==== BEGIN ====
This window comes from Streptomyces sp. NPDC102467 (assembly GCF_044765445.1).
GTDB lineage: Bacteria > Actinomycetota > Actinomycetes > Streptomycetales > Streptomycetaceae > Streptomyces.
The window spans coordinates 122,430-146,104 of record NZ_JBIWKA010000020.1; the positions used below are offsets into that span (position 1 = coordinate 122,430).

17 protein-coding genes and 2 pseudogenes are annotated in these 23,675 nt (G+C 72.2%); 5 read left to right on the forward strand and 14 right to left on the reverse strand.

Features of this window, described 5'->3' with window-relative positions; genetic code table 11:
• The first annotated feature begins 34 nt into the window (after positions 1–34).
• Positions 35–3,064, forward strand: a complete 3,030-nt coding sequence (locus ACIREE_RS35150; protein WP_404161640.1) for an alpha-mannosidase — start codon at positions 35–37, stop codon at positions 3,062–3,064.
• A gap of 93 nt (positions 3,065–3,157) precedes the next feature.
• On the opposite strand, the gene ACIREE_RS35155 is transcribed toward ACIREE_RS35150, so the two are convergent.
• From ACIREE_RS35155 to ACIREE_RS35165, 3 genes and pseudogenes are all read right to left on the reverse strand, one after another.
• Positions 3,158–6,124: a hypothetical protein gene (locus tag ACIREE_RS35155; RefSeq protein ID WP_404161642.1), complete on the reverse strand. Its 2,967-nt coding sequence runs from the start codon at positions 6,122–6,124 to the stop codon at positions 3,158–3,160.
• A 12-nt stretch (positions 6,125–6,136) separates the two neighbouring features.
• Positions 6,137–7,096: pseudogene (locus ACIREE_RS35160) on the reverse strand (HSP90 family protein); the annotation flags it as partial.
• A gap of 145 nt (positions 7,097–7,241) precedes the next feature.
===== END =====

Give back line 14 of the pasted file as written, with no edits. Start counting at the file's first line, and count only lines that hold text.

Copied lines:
• A gap of 145 nt (positions 7,097–7,241) precedes the next feature.